Cell scratch test showed that transfection of miR-491 m for 48 h significantly increased, whereas transfection of miR-491 In significantly decreased, the ratio of 48-h/0-h scratch width in Caco-2 cells (Figure 5A,B). Co-transfection of miR-491 m with oeLINC significantly blocked the effect of miR-491 m on cell migration (Figure 5).
Although the therapy of CRC has been developed, the 5-year survival rate still has had not being significantly improved during the past several decades. This suggests that we are still far from uncovering the molecular mechanisms driving the progression of CRC. LincRNAs and/or lncRNAs are non-coding RNAs with regulative effects on genes’ expression. The functions of linc01615 and its regulation in CRC is rarely reported. In this study, we found that linc01615 affects the survival and metastasis of Caco-2 colorectal cancer cells through regulating miR-491-5p expression. In contrast, miR-491-5p also feedback regulated linc01615 expression in Caco-2 cells.
This study demonstrated that linc01615 mRNA expression was upregulated in six colorectal cancer cell lines compared to the normal colon mucosal epithelial cell line. Among the six tested CRC cell lines, Caco-2 cells exhibited the highest linc01615 expression, the miR-491-5p mimic significantly decreased linc01615 expression, and miR-491-5p inhibitor significantly increased linc01615 expression, suggesting that miR-491-5p negatively regulated linc01615 expression. In contrast, silencing of linc01615 expression significantly increased miR-491-5p expression while overexpression of linc01615 significantly decreased miR-491-5p expression in Caco-2 colorectal cancer cells; this suggests that linc01615 negatively regulated miR-491-5p expression. Thus, we can conclude that linc01615 and miR-491-5p can negatively regulate each other.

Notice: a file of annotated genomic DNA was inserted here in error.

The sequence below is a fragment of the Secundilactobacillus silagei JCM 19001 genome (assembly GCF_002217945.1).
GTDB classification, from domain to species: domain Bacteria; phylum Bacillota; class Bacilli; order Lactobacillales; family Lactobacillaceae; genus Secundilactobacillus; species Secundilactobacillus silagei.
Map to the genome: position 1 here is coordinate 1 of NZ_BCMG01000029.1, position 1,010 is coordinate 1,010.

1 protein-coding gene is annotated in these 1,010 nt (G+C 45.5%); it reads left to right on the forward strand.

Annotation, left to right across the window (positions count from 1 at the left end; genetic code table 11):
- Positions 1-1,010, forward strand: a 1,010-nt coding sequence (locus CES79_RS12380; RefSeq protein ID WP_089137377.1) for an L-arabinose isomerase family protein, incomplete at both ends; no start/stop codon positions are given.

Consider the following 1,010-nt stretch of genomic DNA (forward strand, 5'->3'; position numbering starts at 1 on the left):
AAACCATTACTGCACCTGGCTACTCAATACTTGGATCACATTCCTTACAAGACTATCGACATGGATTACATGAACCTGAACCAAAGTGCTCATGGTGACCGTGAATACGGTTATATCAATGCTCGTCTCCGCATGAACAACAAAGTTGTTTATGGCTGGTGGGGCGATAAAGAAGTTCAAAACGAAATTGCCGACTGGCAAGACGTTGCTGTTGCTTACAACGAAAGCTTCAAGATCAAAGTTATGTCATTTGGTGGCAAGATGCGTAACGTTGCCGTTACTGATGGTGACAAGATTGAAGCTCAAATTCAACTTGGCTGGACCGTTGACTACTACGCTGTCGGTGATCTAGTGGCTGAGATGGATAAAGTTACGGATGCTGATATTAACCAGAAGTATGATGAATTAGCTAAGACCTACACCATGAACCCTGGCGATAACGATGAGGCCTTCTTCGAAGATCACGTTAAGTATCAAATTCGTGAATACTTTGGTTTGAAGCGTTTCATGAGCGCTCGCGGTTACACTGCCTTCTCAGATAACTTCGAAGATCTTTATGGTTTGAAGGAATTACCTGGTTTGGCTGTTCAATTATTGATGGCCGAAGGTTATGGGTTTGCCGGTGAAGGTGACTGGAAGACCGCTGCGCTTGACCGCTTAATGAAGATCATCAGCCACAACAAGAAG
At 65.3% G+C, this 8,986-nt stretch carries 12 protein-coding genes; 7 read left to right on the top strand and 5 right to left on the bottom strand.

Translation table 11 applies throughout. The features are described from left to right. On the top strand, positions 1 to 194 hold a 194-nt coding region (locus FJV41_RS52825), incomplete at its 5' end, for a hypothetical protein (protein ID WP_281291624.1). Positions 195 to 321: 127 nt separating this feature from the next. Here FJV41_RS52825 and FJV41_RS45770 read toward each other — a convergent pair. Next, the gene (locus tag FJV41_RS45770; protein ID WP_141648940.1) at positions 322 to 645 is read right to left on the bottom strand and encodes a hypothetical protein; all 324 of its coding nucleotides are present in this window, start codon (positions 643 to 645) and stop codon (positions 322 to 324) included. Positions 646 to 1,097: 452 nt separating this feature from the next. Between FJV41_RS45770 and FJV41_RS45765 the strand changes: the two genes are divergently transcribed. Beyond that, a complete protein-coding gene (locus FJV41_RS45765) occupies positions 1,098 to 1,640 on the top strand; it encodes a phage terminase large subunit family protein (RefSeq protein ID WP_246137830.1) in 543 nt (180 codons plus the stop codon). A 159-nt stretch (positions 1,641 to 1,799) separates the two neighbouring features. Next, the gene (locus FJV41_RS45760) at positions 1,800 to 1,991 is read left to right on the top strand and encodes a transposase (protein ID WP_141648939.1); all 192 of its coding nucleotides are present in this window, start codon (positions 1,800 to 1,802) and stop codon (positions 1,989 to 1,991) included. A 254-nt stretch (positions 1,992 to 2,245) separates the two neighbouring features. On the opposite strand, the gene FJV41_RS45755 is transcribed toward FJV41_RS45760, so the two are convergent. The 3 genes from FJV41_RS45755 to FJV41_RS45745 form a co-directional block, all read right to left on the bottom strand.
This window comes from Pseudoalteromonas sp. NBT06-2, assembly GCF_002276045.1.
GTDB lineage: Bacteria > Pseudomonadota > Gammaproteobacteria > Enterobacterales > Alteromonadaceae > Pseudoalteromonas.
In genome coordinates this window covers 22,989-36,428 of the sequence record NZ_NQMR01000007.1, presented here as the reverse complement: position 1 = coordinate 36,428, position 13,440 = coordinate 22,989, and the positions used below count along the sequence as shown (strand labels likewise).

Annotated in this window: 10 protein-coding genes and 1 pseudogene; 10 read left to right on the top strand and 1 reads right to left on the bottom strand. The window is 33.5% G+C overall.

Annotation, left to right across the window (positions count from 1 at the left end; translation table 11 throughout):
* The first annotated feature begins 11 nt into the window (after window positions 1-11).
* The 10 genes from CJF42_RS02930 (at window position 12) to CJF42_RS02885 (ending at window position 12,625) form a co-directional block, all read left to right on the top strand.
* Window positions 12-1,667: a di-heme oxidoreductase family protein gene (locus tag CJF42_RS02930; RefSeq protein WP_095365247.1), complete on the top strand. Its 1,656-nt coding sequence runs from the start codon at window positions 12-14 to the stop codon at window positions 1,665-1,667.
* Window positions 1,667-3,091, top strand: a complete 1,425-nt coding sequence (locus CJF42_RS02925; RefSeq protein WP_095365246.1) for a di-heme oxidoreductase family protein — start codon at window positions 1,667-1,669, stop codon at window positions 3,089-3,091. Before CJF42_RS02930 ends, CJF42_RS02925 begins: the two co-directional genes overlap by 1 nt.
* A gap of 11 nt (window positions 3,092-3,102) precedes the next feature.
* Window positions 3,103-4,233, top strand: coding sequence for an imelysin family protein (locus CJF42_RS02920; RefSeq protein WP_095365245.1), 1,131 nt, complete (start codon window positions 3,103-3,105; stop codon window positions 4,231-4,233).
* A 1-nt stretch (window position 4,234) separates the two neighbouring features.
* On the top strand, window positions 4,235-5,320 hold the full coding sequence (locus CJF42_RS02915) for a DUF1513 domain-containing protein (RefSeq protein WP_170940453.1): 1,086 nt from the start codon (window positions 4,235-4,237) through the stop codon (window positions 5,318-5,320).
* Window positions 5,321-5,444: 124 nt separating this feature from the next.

The biological activity analysis showed that silencing of linc01615 expression significantly decreased, whereas overexpression of linc01615 gene significantly increased, cell proliferation in colorectal cancer cells. In contrast, silencing of linc01615 expression significantly increased, whereas overexpression of linc01615 gene significantly decreased, cell apoptosis in colorectal cancer cells (Figures 1,2). These findings suggest that linc01615 functions as an oncogene in colorectal cancer cells. Conversely, transfection with miR-491-5p mimic significantly decreased cell proliferation and increased apoptosis in Caco-2 cells, suggesting that miR-491-5p is a tumor suppressor. Furthermore, the linc01615 and miR-491-5p play an opposite role in the invasion and migration of Caco-2 cells. The biological activities of miR-491-5p can be blocked by overexpression of linc01615 expression. In addition to the regulative effect of linc01615 on miR-491-5p expression, we concluded that linc01615 and miR-491-5p are a pair of genes to regulate each other tightly in colorectal cancer cells.